© 2024 Connecticut Public

FCC Public Inspection Files:
WEDH · WEDN · WEDW · WEDY
WECS · WEDW-FM · WNPR · WPKT · WRLI-FM · WVOF
Public Files Contact · ATSC 3.0 FAQ
Play Live Radio
Next Up:
0:00
0:00
0:00 0:00
Available On Air Stations

April's solar eclipse greatly boosted tourism and visitor spending in Maine

Tanmoy Sarkar sets up his camera to capture the eclipse on the shore of Moosehead Lake on Monday April 8, 2024. He drove from Maryland to see the eclipse in Greenville, Maine.
Esta Pratt-Kielley
/
Maine Public
Tanmoy Sarkar sets up his camera to capture the eclipse on the shore of Moosehead Lake on Monday April 8, 2024. He drove from Maryland to see the eclipse in Greenville, Maine.

Spending by tourists in Maine increased by 23.4% during the solar eclipse in April, according to findings released by the Maine Office of Tourism on Tuesday evening.

Compared to 2023, hotel occupancy throughout the state went up by 47% while short-term rentals increased by 27%. Visitor spending at bars and other nightlife businesses increased by 79%, while gas stations and recreational businesses across the state saw a 45% increase.

Over five days this spring, visitors flocked throughout the state to get stationed for the solar eclipse. Aroostook County saw its visitor numbers rise by 40 percent, while western Maine saw a 25% increase. The largest share of out-of-state visitors came from Boston and New York. The Office of Tourism also noted a significant increase in visitors from Hartford, Connecticut; Providence, Rhode Island; and Burlington, Vermont.

Carolann Ouelette, the director of the Maine Office of Outdoor Recreation, said the eclipse provided a unique opportunity to attract visitors into the state during a traditionally slow time of the year.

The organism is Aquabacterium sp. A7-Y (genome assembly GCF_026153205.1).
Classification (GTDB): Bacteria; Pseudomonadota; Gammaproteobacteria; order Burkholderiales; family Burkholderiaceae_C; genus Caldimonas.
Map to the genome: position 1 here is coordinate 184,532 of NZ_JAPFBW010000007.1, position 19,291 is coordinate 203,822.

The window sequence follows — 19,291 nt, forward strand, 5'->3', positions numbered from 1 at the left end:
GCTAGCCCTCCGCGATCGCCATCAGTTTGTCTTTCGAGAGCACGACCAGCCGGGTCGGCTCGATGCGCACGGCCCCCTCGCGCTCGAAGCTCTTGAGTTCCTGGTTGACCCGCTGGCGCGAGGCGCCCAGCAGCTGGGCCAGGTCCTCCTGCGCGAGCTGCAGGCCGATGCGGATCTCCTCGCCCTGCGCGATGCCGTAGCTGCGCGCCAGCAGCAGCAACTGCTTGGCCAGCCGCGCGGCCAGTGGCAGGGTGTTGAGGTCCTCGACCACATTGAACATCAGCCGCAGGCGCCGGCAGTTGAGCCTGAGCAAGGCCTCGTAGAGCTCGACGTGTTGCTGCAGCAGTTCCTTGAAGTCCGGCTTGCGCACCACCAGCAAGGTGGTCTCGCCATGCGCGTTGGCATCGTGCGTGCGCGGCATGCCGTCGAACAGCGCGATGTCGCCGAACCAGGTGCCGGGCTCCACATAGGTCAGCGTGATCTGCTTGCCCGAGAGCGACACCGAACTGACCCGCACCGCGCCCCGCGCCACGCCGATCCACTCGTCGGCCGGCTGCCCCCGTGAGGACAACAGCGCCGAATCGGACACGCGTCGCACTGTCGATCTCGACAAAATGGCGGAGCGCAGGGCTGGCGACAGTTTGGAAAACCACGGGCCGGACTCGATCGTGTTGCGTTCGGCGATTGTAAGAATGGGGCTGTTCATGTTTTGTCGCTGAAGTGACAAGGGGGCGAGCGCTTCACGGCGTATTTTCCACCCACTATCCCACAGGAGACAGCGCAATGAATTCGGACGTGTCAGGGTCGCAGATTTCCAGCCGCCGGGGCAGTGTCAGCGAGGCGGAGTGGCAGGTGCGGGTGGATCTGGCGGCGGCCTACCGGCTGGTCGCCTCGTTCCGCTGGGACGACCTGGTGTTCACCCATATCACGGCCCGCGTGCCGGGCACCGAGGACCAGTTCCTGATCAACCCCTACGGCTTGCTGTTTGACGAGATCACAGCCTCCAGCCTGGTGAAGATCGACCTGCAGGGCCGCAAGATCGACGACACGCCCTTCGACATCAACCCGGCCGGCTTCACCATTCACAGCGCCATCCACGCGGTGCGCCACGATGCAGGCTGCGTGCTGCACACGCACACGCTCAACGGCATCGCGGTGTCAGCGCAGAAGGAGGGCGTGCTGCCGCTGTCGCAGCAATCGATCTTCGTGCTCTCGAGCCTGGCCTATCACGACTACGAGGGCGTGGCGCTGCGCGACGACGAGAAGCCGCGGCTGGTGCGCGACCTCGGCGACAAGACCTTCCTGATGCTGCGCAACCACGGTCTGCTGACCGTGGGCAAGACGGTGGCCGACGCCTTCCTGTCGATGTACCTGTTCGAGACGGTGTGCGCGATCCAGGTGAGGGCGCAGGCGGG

“The welcome that visitors received and their introduction to more of Maine’s rich natural beauty supported Maine’s growing reputation as a travel destination," said Ouellette in the release. "Their appreciation is evident in the positive feedback we heard from communities about how respectful eclipse travelers were during their visit.”

The results were compiled by data firm Zartico by analyzing anonymized spending and geolocation data.

Nick Song is Maine Public's inaugural Emerging Voices Fellowship Reporter.


Originally from Southern California, Nick got his start in radio when he served as the programming director for his high school's radio station. He graduated with a degree in Journalism and History from the Medill School of Journalism at Northwestern University -- where he was Co-News Director for WNUR 89.3 FM, the campus station.

Stand up for civility

This news story is funded in large part by Connecticut Public’s Members — listeners, viewers, and readers like you who value fact-based journalism and trustworthy information.

We hope their support inspires you to donate so that we can continue telling stories that inform, educate, and inspire you and your neighbors. As a community-supported public media service, Connecticut Public has relied on donor support for more than 50 years.

Your donation today will allow us to continue this work on your behalf. Give today at any amount and join the 50,000 members who are building a better—and more civil—Connecticut to live, work, and play.

Related Content